Shoppers believe government policies are responsible for price increases, study finds

By Deniz Ataman

- Last updated on GMT

Source: Getty/Ibrahim Akcengiz
Source: Getty/Ibrahim Akcengiz

Related tags Inflation Grocery

As shoppers continue facing high grocery prices on shelves, they look to government policies as the most responsible for these increases, while believing retailers should communicate price increases more clearly, according to recent data from The Feedback Group.

Using a rating system of one ("not at all responsible") to five ("highly responsible"), 1,150 consumers surveyed in the poll rated government policies and action at 3.86 as the leading factor behind higher grocery prices, followed by product manufacturers and suppliers at 3.75. Consumers rated supermarket retailers at 3.4, below wars and worldwide political conflicts at 3.42.

Climate change factors and farmers were rated the lowest at 2.85 and 2.78, respectively.

“In this politically charged environment, supermarket shoppers believe that government policies are the leading influence on higher supermarket prices. Product manufacturers and suppliers follow closely behind, while supermarkets are viewed as further down the list, along with other factors,” Doug Madenberg, chief listening officer, The Feedback Group, shared in a statement​.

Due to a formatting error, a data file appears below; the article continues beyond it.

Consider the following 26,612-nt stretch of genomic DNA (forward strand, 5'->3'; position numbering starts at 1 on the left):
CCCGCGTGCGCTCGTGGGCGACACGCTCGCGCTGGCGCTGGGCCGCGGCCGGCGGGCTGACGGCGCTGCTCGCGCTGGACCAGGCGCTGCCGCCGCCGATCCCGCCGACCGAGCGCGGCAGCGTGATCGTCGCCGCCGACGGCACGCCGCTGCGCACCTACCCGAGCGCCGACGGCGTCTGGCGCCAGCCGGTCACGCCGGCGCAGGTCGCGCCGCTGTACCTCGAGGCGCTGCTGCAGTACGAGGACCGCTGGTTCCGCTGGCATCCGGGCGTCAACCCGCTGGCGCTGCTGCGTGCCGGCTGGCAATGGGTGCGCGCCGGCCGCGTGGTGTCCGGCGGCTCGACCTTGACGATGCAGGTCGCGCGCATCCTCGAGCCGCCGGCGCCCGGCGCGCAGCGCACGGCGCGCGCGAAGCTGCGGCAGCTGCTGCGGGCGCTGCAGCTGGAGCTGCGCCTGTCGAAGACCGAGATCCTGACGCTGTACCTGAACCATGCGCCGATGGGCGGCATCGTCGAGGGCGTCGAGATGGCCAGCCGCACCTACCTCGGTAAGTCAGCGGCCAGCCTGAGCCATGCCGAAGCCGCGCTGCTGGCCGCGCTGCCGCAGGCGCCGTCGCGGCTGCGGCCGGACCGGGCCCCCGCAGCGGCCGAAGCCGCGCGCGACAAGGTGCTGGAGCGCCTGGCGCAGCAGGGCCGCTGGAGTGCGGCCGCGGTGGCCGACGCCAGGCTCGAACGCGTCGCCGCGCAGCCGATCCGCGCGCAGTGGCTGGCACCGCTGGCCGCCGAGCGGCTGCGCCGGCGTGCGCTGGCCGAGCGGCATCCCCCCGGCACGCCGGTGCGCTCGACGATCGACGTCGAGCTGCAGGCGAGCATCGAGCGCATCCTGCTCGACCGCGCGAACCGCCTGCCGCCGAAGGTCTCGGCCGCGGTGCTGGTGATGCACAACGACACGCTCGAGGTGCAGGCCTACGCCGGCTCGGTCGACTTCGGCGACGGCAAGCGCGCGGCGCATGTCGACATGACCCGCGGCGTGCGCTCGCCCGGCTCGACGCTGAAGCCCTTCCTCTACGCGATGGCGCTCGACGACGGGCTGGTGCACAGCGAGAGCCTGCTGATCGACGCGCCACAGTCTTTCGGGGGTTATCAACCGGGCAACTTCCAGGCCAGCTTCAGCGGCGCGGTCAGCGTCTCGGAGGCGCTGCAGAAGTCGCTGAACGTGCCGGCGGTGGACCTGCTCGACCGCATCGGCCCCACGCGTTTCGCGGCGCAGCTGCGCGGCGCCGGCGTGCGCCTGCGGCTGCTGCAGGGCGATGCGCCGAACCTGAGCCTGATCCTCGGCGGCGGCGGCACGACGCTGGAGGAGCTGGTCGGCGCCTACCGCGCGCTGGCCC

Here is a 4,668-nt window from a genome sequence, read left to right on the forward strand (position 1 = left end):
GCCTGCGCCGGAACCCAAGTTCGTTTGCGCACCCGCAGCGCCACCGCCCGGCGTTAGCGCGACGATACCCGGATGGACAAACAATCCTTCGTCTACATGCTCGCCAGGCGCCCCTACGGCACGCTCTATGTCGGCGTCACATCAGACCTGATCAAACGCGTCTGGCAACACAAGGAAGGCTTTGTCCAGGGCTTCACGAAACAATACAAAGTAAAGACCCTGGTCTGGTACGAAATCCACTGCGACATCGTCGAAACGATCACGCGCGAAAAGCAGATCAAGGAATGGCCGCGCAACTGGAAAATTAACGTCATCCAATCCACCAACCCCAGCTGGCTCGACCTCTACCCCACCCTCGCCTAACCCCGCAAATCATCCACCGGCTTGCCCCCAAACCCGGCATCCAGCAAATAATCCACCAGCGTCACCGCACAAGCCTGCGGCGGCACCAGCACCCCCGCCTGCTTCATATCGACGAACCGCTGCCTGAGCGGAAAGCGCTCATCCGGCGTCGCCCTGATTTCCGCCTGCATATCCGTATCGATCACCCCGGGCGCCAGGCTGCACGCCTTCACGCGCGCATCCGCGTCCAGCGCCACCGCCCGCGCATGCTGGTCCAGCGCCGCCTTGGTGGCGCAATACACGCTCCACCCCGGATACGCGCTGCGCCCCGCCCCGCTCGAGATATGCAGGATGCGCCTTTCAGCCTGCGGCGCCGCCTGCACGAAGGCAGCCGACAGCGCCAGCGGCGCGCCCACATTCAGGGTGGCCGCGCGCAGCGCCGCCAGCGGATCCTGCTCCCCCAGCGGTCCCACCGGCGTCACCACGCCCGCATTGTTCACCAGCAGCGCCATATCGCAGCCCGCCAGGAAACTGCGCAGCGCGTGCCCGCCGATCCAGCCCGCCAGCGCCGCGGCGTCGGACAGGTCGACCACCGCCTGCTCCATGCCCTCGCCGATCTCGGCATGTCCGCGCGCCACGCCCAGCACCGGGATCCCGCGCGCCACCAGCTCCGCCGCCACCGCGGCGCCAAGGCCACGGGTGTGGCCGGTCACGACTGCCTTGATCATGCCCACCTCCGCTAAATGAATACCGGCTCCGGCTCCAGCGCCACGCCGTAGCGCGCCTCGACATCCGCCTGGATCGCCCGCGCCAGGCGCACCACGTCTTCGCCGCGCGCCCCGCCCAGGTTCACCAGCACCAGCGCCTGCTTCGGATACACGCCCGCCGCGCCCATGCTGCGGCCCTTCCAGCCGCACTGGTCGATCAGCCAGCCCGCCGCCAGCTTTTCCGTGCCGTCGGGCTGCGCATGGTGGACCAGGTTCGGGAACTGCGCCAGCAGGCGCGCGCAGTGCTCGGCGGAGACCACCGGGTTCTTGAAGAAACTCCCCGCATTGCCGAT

Madenberg continued, “More holistically, what emerges is a picture of multiple factors that the average consumer navigates, all contributing in various degrees to the price tag they face at the checkout.”

Understanding consumer perceptions around inflation and retail

While ratings for supermarkets and retailers were lower in the study, consumers’ perception of their profits were reported as higher than reality.

According to the study, consumers indicated that after a store pays its expenses and taxes, its net profits are 31%, a “slight decrease from the results of the last two years of 35% (2023) and 33% (2022).”

Based on findings from FMI – The Food Industry Association, supermarkets’ average net profits “has been close to 1% historically (and as high as 3% in 2020).”

Further, consumers gave “relatively low scores” of 3.23 in 2023 and 3.01 in 2022 on supermarkets’ efforts in communicating price increases.

“Clearly shoppers believe supermarkets could do more in terms of supporting them when it comes to fighting inflation, as well as communicating why product prices have increased. This is especially important in light of the inaccurate profit perception we continue to find in our research,” Brian Numainville, principal, The Feedback Group, shared in the same statement.


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